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In the News
Fish Talk in the News – Friday, July 12
Photo credit: Joachim S. Mueller.
- Rep. Huffman (D-CA), chair of the House Waters, Oceans, and Wildlife Subcommittee, announced a Healthy Oceans and Fisheries Listening Tour that is expected to kickoff this fall. Exact dates and locations are TBD. According to a press release from his office, “The listening tour will engage diverse perspectives, interests, and needs of individuals who rely on sustainable oceans and fisheries – to inform an inclusive, thoughtful, and transparently developed Magnuson-Stevens reauthorization bill to be introduced next Spring.” The listening tour will take the format of roundtable discussions covering topics such as climate change, data collection, working waterfronts, and more. Meanwhile, Rep. Young (R-AK) and Rep. Van Drew (D-NJ) introduced a reauthorization bill in the House yesterday, akin to last Congress’s H.R. 200, that create loopholes around science- and conservation-based measures in the current law.
- The Maine Department of Marine Resources approved whole blackbelly rosefish to be sold and used as lobster bait. The fish are raised by Cooke Aquaculture off the coast of Uruguay. The Bangor Daily News reports, “The company described the species as plentiful, and said it comes from the same scientific classification as the familiar Atlantic redfish, which lobstermen already often use for bait.”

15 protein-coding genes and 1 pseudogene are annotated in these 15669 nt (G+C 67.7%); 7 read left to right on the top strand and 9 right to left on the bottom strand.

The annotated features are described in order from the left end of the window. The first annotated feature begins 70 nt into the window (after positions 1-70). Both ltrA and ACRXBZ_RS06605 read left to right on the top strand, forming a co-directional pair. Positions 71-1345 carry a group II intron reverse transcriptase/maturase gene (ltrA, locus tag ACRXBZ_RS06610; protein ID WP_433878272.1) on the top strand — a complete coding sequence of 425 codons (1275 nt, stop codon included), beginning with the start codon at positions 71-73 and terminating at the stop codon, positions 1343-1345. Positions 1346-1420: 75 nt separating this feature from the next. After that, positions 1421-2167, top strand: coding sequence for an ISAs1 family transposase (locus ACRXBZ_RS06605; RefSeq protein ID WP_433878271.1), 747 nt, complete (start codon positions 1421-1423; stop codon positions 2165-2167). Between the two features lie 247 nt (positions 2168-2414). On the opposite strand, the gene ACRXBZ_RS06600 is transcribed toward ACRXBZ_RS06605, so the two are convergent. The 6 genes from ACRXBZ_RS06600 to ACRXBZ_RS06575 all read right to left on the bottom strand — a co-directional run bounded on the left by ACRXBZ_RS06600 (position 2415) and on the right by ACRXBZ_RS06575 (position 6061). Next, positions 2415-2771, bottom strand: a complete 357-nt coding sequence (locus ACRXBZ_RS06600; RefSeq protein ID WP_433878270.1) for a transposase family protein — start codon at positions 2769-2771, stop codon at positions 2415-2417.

- Chatham town officials and fishermen are concerned about the delayed construction of the Chatham Fish Pier. The town approved a $1.5 million contract earlier this year to rebuild the pier, and the project was supposed to be completed on June 6. The deadline was extended to July 19; the contractor said that August 23 was always more realistic. The Cape Cod Times reports that fishermen want the work suspended until the fall because the construction could contaminate their fish with sawdust, plastic, and metal shavings. Read more here.
- The start of construction for the first commercial scale offshore wind project in the U.S. might be delayed. Vineyard Wind was expected to start construction on its 84-turbine, 800-megawatt project in December, but BOEM was unable to approve the final environmental impact statement on time. Vineyard Wind said, “As with any project of this scale and complexity, changes to the schedule are anticipated.”